Lader has published poems in many journals and anthologies, including Poetry, the New York Quarterly, the Humanist, International Poetry Review, Harpur Palate, New Millennium Writings, Margie, Poet Lore, and Asheville Poetry Review. His first full-length collection, Discovering Mortality, was a finalist for the Brockman-Campbell Award. He is the founding director of Bridges Tutoring, an organization educating multicultural students. A New York City teacher for many years, he was a Writer-in-Residence at the Helene Wurlitzer Colony, and has received an honorarium from the College of Creative Studies at the University of California-Santa Barbara. His latest book, Landscapes of Longing, will be available for purchase at Poetry Hickory or can be ordered from Main Street Rag at

Attendance Check

Swapping cigarettes, jabs, chips,
they drift like Rockaway waves
from the boys home into the classroom,
ninth graders no one would bet on,
discarded by split parents.

The deck of misfortune they inherited
keeps shoving them to grow up
the hard way, hustles them
to hazardous fringes,
rips off their blooming.
A hot tide of easy dope
has begun to nettle attitudes,
submerge questioning minds.

and yet their feisty, undefeated spirits
grapple with prison sentences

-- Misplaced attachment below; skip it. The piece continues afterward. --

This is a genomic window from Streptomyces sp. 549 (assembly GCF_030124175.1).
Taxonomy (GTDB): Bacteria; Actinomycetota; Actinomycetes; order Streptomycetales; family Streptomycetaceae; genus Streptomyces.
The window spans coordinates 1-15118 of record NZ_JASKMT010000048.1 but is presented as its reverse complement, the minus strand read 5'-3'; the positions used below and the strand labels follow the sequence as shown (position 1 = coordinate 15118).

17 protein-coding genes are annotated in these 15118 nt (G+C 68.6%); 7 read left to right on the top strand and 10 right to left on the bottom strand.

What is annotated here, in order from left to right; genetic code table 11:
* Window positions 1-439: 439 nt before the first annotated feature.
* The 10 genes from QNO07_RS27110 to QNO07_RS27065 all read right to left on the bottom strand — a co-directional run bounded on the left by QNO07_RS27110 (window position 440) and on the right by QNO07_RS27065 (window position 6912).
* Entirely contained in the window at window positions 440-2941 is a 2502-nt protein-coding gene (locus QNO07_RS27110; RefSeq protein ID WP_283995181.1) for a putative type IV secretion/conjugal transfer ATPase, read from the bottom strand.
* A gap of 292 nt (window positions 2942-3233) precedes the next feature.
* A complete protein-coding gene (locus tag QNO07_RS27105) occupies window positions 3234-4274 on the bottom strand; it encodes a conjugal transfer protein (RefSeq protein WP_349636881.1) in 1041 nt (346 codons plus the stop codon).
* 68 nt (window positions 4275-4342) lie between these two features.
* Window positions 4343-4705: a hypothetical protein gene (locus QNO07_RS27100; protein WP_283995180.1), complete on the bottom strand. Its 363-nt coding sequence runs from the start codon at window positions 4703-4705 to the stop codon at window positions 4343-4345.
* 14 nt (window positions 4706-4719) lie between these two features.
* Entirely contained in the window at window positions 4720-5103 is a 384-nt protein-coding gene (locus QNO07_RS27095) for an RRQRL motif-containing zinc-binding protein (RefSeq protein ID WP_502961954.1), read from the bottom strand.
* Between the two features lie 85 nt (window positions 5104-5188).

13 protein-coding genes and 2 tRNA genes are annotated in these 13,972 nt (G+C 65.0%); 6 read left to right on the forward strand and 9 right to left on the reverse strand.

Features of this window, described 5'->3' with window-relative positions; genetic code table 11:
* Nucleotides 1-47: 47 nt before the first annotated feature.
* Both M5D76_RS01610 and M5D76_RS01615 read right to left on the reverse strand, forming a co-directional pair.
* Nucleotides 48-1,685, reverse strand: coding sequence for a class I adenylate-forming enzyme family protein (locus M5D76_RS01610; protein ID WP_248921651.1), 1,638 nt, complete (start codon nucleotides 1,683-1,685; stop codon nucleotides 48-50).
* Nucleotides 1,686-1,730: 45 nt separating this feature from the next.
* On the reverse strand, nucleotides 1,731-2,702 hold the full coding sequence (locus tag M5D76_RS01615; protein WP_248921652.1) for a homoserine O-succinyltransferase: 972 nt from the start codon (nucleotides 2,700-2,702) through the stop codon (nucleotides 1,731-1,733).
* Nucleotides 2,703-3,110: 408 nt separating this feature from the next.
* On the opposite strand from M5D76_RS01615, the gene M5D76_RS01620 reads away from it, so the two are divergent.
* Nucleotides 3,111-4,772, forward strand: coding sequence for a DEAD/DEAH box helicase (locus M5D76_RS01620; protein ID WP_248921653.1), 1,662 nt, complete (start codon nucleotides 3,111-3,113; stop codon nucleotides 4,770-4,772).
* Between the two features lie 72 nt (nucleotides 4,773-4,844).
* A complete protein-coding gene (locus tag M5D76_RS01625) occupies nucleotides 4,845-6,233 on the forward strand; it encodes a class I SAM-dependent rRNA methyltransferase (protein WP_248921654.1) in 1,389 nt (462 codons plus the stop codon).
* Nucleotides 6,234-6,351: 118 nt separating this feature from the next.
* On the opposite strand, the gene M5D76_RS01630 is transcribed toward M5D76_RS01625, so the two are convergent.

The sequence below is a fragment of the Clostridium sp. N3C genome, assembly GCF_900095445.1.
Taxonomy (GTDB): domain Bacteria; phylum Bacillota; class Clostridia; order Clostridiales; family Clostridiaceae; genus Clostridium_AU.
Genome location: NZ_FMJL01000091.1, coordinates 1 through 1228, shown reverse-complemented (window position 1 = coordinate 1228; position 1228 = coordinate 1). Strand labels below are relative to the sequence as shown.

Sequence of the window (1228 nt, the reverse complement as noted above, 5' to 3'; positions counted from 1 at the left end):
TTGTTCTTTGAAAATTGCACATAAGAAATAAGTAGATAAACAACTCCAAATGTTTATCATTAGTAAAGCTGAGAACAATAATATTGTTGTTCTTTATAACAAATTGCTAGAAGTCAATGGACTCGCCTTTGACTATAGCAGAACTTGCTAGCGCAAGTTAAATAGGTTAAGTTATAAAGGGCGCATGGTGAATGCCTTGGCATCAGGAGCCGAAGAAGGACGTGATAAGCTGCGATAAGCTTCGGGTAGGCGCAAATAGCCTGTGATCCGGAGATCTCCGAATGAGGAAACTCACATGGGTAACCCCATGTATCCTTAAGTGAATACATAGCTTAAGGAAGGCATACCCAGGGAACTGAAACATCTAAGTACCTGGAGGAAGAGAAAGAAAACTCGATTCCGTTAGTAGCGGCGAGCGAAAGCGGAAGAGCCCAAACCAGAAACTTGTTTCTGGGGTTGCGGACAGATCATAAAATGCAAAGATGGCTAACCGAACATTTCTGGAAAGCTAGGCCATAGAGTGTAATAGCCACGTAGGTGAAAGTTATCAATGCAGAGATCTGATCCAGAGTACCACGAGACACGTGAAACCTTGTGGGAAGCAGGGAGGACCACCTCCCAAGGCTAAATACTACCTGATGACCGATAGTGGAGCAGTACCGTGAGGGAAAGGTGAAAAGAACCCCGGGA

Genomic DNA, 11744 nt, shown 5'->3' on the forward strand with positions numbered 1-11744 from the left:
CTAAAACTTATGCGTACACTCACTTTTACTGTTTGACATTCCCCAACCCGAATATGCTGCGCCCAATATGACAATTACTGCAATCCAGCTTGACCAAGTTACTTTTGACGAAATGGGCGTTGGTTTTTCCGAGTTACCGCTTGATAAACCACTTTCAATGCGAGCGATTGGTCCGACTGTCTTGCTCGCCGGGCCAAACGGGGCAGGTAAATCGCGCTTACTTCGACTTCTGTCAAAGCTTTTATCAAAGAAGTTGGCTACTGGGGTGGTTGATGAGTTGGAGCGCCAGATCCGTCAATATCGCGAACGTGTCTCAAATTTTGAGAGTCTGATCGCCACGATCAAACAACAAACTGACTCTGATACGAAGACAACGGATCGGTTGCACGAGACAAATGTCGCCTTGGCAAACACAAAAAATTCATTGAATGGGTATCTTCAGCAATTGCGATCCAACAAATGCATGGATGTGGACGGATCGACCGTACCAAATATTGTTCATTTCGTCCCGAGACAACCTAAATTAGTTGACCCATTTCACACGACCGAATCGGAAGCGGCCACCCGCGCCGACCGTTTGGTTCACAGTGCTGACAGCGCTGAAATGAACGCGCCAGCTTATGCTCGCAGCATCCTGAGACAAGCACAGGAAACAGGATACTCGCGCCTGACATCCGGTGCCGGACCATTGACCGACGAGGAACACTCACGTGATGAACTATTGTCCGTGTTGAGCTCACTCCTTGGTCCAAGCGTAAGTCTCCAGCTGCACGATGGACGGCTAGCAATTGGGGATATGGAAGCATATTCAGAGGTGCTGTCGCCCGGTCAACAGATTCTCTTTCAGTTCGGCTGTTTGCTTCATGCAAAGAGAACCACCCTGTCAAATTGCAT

of poverty; shirtless torsos
flaunt scars, coded storylines
of tested identity,
graffiti pledges of belonging.
Their dicey hands are mauled,
notched, and zigzagged from brutal
battles to breach a barbed-wire fate.

Jumpy after all-night scuffles
with gangs prowling Times Square,
they dodge and gamble to exist,
smell like a crowded gym, fists ready
for fast money, to get over
on teachers, settle scores,
stay afloat in the system chiseling them.

First published in The Humanist

Thursday, October 15, 2009

October Poetry Hickory Video

Here is a link to Jessie Carty's video excerpts from October's Poetry Hickory. The featured writers were Debra Kaufman and Helen Losse. Open Mic readers included Faze, Anthony Straight, DW Bentley, and me (reading from Pris Campbell's new book "Sea Trails" from Lummox Press). Pris is virtually homebound due to her health, so she doesn't have the opportunity to read her own work in public. Her poems can be quite "sexy" at times, which might make it a bit strange for me to read, but they're excellent poems and I relish the opportunity to share them no matter how it might seem.